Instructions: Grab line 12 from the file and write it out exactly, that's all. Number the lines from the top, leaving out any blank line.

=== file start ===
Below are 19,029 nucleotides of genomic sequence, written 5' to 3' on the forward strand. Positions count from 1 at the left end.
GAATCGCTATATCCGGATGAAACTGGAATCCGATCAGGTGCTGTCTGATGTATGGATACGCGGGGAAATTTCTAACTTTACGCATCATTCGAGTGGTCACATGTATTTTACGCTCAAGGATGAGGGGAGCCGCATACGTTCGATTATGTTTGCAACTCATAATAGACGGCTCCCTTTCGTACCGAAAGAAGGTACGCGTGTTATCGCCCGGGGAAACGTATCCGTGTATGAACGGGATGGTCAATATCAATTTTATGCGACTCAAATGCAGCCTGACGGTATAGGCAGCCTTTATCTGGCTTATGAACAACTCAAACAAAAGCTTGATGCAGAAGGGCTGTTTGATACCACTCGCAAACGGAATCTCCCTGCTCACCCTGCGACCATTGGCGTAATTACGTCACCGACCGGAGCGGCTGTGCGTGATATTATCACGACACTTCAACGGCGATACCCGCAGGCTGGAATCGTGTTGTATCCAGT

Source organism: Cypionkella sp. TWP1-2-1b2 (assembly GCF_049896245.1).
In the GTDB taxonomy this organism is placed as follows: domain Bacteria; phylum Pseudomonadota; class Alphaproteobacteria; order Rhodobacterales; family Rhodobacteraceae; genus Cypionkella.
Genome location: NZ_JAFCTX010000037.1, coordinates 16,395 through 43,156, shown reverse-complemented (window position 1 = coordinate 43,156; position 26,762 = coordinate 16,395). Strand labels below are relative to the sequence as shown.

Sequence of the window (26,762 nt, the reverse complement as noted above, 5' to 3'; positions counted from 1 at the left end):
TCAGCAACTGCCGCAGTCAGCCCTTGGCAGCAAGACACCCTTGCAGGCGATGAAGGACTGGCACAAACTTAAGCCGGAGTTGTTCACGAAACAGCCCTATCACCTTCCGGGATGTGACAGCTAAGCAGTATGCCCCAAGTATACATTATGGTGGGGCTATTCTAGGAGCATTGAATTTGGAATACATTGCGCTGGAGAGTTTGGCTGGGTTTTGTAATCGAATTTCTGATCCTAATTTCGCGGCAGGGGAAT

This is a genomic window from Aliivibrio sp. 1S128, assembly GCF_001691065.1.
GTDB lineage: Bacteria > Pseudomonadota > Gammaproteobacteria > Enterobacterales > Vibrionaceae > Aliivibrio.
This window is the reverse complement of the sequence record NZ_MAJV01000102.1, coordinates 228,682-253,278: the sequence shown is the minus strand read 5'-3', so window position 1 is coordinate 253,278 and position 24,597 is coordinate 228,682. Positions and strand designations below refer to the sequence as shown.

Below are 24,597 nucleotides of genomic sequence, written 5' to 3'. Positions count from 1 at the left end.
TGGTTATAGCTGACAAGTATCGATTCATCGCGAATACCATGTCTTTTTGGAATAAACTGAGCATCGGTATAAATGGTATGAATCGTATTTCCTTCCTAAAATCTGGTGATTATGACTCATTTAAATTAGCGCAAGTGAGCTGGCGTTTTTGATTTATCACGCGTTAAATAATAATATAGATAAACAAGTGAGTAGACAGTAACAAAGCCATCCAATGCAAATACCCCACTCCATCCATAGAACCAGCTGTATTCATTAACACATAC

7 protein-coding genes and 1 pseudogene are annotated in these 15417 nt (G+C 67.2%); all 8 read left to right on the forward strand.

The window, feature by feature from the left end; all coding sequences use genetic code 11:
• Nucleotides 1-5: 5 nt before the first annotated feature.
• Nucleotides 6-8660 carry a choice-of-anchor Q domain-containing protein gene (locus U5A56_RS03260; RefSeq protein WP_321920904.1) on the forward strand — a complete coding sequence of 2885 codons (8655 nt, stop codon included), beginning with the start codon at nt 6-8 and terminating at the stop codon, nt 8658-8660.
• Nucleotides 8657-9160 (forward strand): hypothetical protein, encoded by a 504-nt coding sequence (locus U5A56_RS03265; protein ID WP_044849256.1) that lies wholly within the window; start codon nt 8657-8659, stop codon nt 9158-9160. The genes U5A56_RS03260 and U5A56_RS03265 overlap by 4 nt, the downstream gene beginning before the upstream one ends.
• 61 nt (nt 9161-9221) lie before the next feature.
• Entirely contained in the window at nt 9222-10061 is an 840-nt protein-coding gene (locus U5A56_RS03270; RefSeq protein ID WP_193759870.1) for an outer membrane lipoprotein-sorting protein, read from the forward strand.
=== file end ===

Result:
TGGTTATAGCTGACAAGTATCGATTCATCGCGAATACCATGTCTTTTTGGAATAAACTGAGCATCGGTATAAATGGTATGAATCGTATTTCCTTCCTAAAATCTGGTGATTATGACTCATTTAAATTAGCGCAAGTGAGCTGGCGTTTTTGATTTATCACGCGTTAAATAATAATATAGATAAACAAGTGAGTAGACAGTAACAAAGCCATCCAATGCAAATACCCCACTCCATCCATAGAACCAGCTGTATTCATTAACACATAC